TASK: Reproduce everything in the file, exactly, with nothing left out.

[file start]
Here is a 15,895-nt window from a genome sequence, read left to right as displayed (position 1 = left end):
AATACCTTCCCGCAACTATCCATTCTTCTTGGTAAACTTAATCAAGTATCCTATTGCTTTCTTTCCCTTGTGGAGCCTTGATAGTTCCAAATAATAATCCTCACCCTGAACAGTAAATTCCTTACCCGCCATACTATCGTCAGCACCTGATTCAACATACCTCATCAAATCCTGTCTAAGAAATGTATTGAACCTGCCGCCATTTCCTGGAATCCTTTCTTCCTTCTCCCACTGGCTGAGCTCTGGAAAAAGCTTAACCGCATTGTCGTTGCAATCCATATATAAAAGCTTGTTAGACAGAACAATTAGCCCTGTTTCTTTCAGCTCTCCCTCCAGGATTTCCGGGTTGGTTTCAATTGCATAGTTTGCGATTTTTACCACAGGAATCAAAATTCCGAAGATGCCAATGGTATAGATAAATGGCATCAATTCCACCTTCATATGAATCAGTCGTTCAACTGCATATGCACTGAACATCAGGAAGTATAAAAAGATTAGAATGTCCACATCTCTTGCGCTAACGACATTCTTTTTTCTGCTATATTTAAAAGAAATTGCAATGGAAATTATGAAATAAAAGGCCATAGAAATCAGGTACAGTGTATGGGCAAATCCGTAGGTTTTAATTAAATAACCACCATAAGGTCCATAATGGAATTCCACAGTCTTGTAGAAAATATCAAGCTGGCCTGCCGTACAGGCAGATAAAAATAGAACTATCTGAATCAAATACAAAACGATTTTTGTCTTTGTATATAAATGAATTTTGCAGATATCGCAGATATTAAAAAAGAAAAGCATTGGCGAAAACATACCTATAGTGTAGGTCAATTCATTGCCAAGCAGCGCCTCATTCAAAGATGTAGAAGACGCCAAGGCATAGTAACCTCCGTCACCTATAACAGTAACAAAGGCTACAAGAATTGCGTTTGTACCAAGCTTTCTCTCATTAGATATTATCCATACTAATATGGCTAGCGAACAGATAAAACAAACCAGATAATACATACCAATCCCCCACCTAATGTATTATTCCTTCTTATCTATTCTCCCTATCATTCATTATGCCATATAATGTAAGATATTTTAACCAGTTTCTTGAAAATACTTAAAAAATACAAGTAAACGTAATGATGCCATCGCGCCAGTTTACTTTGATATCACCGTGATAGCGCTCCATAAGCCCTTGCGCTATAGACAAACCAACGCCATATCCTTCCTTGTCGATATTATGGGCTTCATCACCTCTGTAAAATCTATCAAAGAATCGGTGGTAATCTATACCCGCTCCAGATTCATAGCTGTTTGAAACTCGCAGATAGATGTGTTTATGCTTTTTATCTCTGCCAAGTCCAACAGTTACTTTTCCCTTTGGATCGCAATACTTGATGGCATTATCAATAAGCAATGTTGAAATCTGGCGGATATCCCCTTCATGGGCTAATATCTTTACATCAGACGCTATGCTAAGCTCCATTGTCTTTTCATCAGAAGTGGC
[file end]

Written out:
Here is a 15,895-nt window from a genome sequence, read left to right as displayed (position 1 = left end):
AATACCTTCCCGCAACTATCCATTCTTCTTGGTAAACTTAATCAAGTATCCTATTGCTTTCTTTCCCTTGTGGAGCCTTGATAGTTCCAAATAATAATCCTCACCCTGAACAGTAAATTCCTTACCCGCCATACTATCGTCAGCACCTGATTCAACATACCTCATCAAATCCTGTCTAAGAAATGTATTGAACCTGCCGCCATTTCCTGGAATCCTTTCTTCCTTCTCCCACTGGCTGAGCTCTGGAAAAAGCTTAACCGCATTGTCGTTGCAATCCATATATAAAAGCTTGTTAGACAGAACAATTAGCCCTGTTTCTTTCAGCTCTCCCTCCAGGATTTCCGGGTTGGTTTCAATTGCATAGTTTGCGATTTTTACCACAGGAATCAAAATTCCGAAGATGCCAATGGTATAGATAAATGGCATCAATTCCACCTTCATATGAATCAGTCGTTCAACTGCATATGCACTGAACATCAGGAAGTATAAAAAGATTAGAATGTCCACATCTCTTGCGCTAACGACATTCTTTTTTCTGCTATATTTAAAAGAAATTGCAATGGAAATTATGAAATAAAAGGCCATAGAAATCAGGTACAGTGTATGGGCAAATCCGTAGGTTTTAATTAAATAACCACCATAAGGTCCATAATGGAATTCCACAGTCTTGTAGAAAATATCAAGCTGGCCTGCCGTACAGGCAGATAAAAATAGAACTATCTGAATCAAATACAAAACGATTTTTGTCTTTGTATATAAATGAATTTTGCAGATATCGCAGATATTAAAAAAGAAAAGCATTGGCGAAAACATACCTATAGTGTAGGTCAATTCATTGCCAAGCAGCGCCTCATTCAAAGATGTAGAAGACGCCAAGGCATAGTAACCTCCGTCACCTATAACAGTAACAAAGGCTACAAGAATTGCGTTTGTACCAAGCTTTCTCTCATTAGATATTATCCATACTAATATGGCTAGCGAACAGATAAAACAAACCAGATAATACATACCAATCCCCCACCTAATGTATTATTCCTTCTTATCTATTCTCCCTATCATTCATTATGCCATATAATGTAAGATATTTTAACCAGTTTCTTGAAAATACTTAAAAAATACAAGTAAACGTAATGATGCCATCGCGCCAGTTTACTTTGATATCACCGTGATAGCGCTCCATAAGCCCTTGCGCTATAGACAAACCAACGCCATATCCTTCCTTGTCGATATTATGGGCTTCATCACCTCTGTAAAATCTATCAAAGAATCGGTGGTAATCTATACCCGCTCCAGATTCATAGCTGTTTGAAACTCGCAGATAGATGTGTTTATGCTTTTTATCTCTGCCAAGTCCAACAGTTACTTTTCCCTTTGGATCGCAATACTTGATGGCATTATCAATAAGCAATGTTGAAATCTGGCGGATATCCCCTTCATGGGCTAATATCTTTACATCAGACGCTATGCTAAGCTCCATTGTCTTTTCATCAGAAGTGGC